Italian opera: The awkward middle child – Verdi’s Les vêpres siciliennes from Opera21
Italian opera: The awkward middle child -Verdi’s Les vêpres siciliennes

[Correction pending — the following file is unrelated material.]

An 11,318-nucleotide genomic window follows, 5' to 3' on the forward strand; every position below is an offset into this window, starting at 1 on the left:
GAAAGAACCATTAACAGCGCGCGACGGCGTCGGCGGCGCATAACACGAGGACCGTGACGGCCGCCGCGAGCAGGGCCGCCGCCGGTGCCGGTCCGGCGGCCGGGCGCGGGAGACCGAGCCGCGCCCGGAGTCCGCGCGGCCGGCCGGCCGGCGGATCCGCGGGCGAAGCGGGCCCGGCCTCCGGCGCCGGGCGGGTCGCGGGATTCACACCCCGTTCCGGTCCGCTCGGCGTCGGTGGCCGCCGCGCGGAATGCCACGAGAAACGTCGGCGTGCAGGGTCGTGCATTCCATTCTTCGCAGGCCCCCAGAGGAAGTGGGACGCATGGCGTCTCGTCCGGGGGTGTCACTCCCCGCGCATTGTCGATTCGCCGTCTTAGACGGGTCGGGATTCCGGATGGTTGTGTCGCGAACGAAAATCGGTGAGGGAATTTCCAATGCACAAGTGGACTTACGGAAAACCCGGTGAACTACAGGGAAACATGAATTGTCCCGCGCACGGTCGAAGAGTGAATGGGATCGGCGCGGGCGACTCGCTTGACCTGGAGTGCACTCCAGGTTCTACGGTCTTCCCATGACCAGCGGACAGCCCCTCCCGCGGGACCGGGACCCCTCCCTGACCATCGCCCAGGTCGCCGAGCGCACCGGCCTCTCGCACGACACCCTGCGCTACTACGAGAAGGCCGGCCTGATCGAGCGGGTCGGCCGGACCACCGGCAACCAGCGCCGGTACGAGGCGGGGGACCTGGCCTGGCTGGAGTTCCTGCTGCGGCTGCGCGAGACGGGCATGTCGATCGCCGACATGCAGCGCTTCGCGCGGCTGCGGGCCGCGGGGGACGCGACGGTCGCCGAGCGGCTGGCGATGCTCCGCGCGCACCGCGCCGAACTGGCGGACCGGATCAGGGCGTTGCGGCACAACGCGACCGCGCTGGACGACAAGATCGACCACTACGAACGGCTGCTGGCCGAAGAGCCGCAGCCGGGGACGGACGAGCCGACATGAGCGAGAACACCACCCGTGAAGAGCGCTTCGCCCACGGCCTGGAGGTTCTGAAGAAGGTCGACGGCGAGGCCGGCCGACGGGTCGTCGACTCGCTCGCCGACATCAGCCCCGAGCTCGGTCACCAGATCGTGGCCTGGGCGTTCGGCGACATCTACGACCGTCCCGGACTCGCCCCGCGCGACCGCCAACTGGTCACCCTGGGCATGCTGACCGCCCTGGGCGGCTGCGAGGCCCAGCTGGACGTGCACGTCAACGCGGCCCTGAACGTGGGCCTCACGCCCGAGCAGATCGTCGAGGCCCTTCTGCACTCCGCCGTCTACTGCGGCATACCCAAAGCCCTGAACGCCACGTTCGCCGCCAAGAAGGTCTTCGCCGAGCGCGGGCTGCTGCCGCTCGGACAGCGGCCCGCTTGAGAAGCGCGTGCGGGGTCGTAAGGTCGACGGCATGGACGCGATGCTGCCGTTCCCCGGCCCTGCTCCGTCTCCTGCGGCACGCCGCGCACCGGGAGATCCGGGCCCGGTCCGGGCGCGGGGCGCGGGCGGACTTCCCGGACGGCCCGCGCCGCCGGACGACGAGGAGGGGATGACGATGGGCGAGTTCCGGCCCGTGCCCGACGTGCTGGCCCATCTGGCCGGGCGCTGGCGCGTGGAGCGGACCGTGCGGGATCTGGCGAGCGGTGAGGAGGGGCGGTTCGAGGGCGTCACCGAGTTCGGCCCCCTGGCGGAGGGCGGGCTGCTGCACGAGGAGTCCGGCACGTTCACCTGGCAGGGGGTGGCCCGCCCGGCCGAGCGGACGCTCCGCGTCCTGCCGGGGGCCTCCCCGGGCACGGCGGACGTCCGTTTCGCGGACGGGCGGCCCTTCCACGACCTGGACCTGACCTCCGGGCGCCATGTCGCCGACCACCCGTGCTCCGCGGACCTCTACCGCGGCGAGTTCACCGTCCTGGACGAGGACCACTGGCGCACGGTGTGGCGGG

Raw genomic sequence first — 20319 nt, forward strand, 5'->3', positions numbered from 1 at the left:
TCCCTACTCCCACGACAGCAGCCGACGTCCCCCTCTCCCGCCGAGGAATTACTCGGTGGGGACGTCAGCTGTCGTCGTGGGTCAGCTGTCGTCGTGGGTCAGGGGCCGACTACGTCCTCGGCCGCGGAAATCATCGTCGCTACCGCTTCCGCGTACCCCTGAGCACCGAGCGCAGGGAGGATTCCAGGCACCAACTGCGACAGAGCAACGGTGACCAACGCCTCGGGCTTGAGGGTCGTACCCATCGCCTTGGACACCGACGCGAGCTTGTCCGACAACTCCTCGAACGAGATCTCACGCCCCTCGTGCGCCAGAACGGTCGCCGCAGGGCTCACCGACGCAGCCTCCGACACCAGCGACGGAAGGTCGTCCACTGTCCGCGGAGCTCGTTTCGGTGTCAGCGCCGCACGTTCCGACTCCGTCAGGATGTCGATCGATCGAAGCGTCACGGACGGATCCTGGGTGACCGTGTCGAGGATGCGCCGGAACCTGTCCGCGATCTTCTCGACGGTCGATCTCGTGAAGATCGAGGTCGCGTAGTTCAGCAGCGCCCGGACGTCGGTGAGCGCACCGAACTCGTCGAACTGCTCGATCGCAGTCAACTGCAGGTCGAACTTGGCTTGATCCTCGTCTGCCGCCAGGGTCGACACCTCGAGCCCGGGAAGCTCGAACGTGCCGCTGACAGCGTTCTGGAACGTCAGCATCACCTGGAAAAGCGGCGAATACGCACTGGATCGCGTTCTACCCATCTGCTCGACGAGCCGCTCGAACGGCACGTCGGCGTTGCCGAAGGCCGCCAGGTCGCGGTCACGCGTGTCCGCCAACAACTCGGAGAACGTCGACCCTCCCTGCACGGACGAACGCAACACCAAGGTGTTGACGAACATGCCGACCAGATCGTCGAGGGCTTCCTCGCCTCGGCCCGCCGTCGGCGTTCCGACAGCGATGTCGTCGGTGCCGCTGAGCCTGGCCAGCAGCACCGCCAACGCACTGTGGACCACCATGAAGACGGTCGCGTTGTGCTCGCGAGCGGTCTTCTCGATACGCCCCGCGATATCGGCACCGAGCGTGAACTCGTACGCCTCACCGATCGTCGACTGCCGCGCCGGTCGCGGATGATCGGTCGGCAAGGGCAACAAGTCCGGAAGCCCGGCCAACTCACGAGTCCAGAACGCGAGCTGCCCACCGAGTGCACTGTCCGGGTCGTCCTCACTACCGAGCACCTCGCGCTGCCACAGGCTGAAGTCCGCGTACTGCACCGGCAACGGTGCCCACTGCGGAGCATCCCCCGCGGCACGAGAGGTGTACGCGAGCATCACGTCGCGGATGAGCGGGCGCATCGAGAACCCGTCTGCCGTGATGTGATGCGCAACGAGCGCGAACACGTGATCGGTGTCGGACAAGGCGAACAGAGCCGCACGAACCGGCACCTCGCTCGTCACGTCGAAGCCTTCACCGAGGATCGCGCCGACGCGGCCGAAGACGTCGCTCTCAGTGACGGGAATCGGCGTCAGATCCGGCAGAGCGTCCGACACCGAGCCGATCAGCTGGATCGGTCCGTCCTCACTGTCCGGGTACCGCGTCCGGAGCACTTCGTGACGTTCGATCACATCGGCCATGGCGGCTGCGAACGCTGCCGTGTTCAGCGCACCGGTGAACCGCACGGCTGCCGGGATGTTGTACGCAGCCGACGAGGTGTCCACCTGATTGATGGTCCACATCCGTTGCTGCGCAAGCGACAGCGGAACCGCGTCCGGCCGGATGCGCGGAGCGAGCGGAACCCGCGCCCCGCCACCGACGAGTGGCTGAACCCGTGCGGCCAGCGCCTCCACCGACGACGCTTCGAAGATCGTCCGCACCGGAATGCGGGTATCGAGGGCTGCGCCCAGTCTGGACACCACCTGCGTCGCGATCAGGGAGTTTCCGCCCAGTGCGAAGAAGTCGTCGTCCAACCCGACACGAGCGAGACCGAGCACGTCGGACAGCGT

‘Why can’t it just be normal?’ This was the implied complaint in an elderly gentleman’s question to Stefan Herheim, after his dramaturge; Alexander Meier-Dörzenbach had taken us through their concept for a new production of Verdi’s Les vêpres siciliennes at the Royal Opera House. This was ostensibly in response to Herheim and Meier-Dörzenbach’s ‘alternative’ setting for the piece: instead of thirteenth century Palermo, the plot unfolds within the Paris Opéra of Verdi’s time, thereby engaging the history of the piece itself as a dramatic force. This is especially relevant for Vêpres, considering the Draconian influence that the commissioning theater had on the shape on the piece, namely the requirement of a ballet in the third act, which was at odds with the Italian melodramme Verdi was accustomed to composing. But what is the effect of not ‘being normal’, and what advantage does it have in bringing one of Verdi’s more obscure operas to light?